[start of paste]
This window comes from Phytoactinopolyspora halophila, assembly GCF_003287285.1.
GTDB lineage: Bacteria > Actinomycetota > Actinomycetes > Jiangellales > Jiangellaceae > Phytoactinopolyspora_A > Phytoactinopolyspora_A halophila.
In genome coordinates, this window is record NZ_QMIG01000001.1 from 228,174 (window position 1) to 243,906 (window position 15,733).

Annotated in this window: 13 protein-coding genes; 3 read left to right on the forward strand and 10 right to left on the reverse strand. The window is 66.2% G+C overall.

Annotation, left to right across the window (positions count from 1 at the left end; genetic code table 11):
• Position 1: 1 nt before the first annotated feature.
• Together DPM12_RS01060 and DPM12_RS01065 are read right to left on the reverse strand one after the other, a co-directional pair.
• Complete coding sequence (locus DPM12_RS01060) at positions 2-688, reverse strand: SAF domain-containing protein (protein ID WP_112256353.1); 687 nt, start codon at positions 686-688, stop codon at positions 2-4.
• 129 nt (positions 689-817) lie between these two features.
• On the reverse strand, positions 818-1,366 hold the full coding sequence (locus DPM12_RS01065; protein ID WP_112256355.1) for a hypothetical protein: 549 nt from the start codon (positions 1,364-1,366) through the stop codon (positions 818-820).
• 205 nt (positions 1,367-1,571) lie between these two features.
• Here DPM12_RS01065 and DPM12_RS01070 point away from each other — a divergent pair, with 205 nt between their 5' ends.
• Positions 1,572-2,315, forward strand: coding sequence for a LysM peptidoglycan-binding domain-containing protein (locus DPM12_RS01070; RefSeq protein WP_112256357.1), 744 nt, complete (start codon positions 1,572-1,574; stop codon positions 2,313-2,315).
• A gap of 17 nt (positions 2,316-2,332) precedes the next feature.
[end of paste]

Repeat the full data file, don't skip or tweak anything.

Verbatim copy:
This window comes from Phytoactinopolyspora halophila, assembly GCF_003287285.1.
GTDB lineage: Bacteria > Actinomycetota > Actinomycetes > Jiangellales > Jiangellaceae > Phytoactinopolyspora_A > Phytoactinopolyspora_A halophila.
In genome coordinates, this window is record NZ_QMIG01000001.1 from 228,174 (window position 1) to 243,906 (window position 15,733).

Annotated in this window: 13 protein-coding genes; 3 read left to right on the forward strand and 10 right to left on the reverse strand. The window is 66.2% G+C overall.

Annotation, left to right across the window (positions count from 1 at the left end; genetic code table 11):
• Position 1: 1 nt before the first annotated feature.
• Together DPM12_RS01060 and DPM12_RS01065 are read right to left on the reverse strand one after the other, a co-directional pair.
• Complete coding sequence (locus DPM12_RS01060) at positions 2-688, reverse strand: SAF domain-containing protein (protein ID WP_112256353.1); 687 nt, start codon at positions 686-688, stop codon at positions 2-4.
• 129 nt (positions 689-817) lie between these two features.
• On the reverse strand, positions 818-1,366 hold the full coding sequence (locus DPM12_RS01065; protein ID WP_112256355.1) for a hypothetical protein: 549 nt from the start codon (positions 1,364-1,366) through the stop codon (positions 818-820).
• 205 nt (positions 1,367-1,571) lie between these two features.
• Here DPM12_RS01065 and DPM12_RS01070 point away from each other — a divergent pair, with 205 nt between their 5' ends.
• Positions 1,572-2,315, forward strand: coding sequence for a LysM peptidoglycan-binding domain-containing protein (locus DPM12_RS01070; RefSeq protein WP_112256357.1), 744 nt, complete (start codon positions 1,572-1,574; stop codon positions 2,313-2,315).
• A gap of 17 nt (positions 2,316-2,332) precedes the next feature.